Insect population dynamics – Decline in population
A multi-year study done in Germany has revealed that there is a major change in insect population dynamics – flying insects have declined by 76% since the last few decades. This study was published in the peer-reviewed journal, PLOS One, which is reportedly the world’s first multidisciplinary Open Access journal.
This is a shocking bit of information because insects are an indicator of life that exists on the planet, and essential for our survival too. If insects go, we will not be far behind.
Combined with almost catastrophic climate change, shocking loss of top soils (due to unsustainable agriculture practices), apparently we have only 60 years of harvest left, and decimation of fishing we are destroying the basis of our existence. These problems may seem too large to get our heads around, but they are undeniable facts that we and our children have to face.
Are we responsible for this decline?
The sad part is most farmers, gardeners & households use chemicals for eradicating what we call “pests”. But in the process what we do is manage to destroy all insects without discrimination.
Most insects are useful to us, only a few are harmful, but chemicals can’t distinguish that. Second. Insecticides don’t know when to stop killing; they tend to persist in the environment and keep acting long after their application.
There is ample evidence both from science and from the direct experience of our organic farmers, that insecticides’ being essential to agriculture is a myth!
Can I help?
Is it possible that action from us will help arrest this negative change in insect population dynamics? Yes!
It is our action that has brought us to this situation and it is our actions that will help us dig out of this.
So, what can we do about it?
First, we have to get over our habit of using chemicals for cleaning, spraying, creating scents, freshening, disinfecting- a small part of it kills the target insects /microbes, the rest manages to wipe out favourable life forms.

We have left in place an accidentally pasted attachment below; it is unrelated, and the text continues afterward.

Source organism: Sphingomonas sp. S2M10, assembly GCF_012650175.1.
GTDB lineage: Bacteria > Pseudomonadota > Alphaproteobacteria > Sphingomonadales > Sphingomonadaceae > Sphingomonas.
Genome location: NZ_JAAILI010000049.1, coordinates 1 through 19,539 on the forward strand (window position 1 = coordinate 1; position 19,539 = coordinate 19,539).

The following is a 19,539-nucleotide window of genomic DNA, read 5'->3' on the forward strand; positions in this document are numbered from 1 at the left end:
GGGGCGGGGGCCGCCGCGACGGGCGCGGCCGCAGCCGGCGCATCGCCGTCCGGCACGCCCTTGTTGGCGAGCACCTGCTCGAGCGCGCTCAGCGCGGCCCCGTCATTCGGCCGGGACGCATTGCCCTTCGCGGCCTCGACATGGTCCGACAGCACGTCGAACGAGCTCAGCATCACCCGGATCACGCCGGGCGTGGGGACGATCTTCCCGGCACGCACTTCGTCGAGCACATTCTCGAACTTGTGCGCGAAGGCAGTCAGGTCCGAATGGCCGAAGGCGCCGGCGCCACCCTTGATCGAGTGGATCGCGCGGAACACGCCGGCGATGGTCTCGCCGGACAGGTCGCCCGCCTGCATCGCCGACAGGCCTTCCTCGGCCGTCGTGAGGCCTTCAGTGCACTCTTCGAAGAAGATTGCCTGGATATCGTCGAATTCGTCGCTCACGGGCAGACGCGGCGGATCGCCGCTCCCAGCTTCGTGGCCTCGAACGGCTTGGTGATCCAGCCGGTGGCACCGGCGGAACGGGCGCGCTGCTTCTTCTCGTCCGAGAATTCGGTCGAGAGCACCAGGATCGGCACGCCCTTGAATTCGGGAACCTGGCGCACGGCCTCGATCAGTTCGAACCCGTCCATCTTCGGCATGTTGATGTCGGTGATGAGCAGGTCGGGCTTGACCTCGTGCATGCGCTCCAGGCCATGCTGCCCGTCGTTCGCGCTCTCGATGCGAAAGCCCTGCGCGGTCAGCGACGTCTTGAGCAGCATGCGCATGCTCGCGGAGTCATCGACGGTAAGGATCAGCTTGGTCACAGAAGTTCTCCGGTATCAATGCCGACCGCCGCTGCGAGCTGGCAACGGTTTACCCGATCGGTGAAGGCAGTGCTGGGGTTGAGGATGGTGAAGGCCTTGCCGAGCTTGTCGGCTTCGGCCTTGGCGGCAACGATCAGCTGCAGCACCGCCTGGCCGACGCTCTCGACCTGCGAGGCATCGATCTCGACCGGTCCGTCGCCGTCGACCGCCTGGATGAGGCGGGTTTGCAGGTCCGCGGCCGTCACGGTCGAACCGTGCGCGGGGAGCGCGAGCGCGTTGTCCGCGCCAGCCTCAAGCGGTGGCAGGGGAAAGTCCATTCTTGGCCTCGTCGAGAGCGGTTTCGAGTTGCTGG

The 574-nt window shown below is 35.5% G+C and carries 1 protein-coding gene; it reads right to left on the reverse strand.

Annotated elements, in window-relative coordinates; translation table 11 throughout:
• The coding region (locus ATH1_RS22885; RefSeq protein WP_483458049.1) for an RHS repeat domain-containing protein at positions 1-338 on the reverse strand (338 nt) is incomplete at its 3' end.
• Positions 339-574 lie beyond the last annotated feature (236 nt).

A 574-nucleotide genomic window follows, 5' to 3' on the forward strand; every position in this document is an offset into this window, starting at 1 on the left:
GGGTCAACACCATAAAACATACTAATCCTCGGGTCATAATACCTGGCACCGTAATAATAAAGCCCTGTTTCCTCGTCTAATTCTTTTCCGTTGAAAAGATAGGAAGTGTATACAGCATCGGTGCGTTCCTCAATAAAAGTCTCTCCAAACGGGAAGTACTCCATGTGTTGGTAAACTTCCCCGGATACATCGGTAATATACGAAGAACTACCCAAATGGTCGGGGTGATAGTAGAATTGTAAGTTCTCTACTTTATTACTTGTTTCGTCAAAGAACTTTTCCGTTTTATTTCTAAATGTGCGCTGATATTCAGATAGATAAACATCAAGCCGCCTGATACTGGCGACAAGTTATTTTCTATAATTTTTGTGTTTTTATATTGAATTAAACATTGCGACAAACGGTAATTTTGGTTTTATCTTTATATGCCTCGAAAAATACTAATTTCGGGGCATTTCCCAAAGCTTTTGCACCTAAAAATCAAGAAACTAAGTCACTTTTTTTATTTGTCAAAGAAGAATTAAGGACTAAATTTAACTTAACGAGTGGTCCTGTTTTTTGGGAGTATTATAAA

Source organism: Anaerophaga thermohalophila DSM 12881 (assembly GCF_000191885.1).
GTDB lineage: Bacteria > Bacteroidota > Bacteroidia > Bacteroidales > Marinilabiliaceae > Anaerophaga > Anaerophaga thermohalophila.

Reduce the use of chemicals in and around our homes and gardens, use non-toxic, natural cleaners, body products. Use potpourris to freshen cupboards, rooms; use pure essential oils to freshen the rooms and give clothes a fresh fragrance; use fresh natural herbs crushed and smoked to drive away mosquitoes; these will help us as well. We will find ourselves and our skin breathing better.
Second, every one of us can start working on planting as many trees in our neighbourhood. But, it is not enough to plant, we have to see them through the critical years to ensure that trees survive and mature. Planting trees every year (on environment day or some other occasion) without seeing them through to maturity will merely be an exercise in futility.
In addition, I think it has become imperative for every one of us to grow flowering plants in and around us; these attract pollinators – insects, moths, butterflies. I have noticed since some weeks that a bunch of lantana bushes across from our gate is a veritable butterfly garden. Every morning we see them in all hues fluttering and flying around (with our cat unsuccessfully trying to chase them on non-lazy mornings).
We are letting Shankupushpam plants grow, and throwing dried jendu malli flowers around so that they sprout up everywhere. Every flower with nectar could become a source of sustenance for these creatures (who we do not notice or notice for the wrong reasons), who are one of the links to our survival.
Humbling to think that the great, powerful, intelligent mankind does need the humble insect to survive? Plant a garden, a few pots and help the planet! You will help add to the insect population dynamics as well!